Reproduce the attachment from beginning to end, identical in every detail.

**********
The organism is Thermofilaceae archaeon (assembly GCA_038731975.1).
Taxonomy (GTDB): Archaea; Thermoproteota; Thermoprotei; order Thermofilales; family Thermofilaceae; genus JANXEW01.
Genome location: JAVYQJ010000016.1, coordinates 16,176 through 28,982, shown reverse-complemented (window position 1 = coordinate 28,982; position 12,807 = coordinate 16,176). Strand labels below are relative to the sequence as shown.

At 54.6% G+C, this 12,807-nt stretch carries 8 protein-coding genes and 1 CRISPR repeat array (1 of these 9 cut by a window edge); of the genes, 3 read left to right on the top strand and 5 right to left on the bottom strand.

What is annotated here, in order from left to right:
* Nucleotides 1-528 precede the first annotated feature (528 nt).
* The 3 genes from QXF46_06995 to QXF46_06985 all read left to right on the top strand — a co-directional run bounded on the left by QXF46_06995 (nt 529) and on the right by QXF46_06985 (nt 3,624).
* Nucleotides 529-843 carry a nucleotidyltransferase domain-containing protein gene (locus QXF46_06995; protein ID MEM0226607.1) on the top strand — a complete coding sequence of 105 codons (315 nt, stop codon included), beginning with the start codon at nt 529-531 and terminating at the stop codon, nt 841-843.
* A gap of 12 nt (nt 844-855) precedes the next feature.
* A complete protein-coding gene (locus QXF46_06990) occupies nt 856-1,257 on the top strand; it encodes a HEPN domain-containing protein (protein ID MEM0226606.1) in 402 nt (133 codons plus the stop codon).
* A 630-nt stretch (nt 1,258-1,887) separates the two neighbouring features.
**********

The organism is Thermofilaceae archaeon (assembly GCA_038731975.1).
Taxonomy (GTDB): Archaea; Thermoproteota; Thermoprotei; order Thermofilales; family Thermofilaceae; genus JANXEW01.
Genome location: JAVYQJ010000016.1, coordinates 16,176 through 28,982, shown reverse-complemented (window position 1 = coordinate 28,982; position 12,807 = coordinate 16,176). Strand labels below are relative to the sequence as shown.

At 54.6% G+C, this 12,807-nt stretch carries 8 protein-coding genes and 1 CRISPR repeat array (1 of these 9 cut by a window edge); of the genes, 3 read left to right on the top strand and 5 right to left on the bottom strand.

What is annotated here, in order from left to right:
* Nucleotides 1-528 precede the first annotated feature (528 nt).
* The 3 genes from QXF46_06995 to QXF46_06985 all read left to right on the top strand — a co-directional run bounded on the left by QXF46_06995 (nt 529) and on the right by QXF46_06985 (nt 3,624).
* Nucleotides 529-843 carry a nucleotidyltransferase domain-containing protein gene (locus QXF46_06995; protein ID MEM0226607.1) on the top strand — a complete coding sequence of 105 codons (315 nt, stop codon included), beginning with the start codon at nt 529-531 and terminating at the stop codon, nt 841-843.
* A gap of 12 nt (nt 844-855) precedes the next feature.
* A complete protein-coding gene (locus QXF46_06990) occupies nt 856-1,257 on the top strand; it encodes a HEPN domain-containing protein (protein ID MEM0226606.1) in 402 nt (133 codons plus the stop codon).
* A 630-nt stretch (nt 1,258-1,887) separates the two neighbouring features.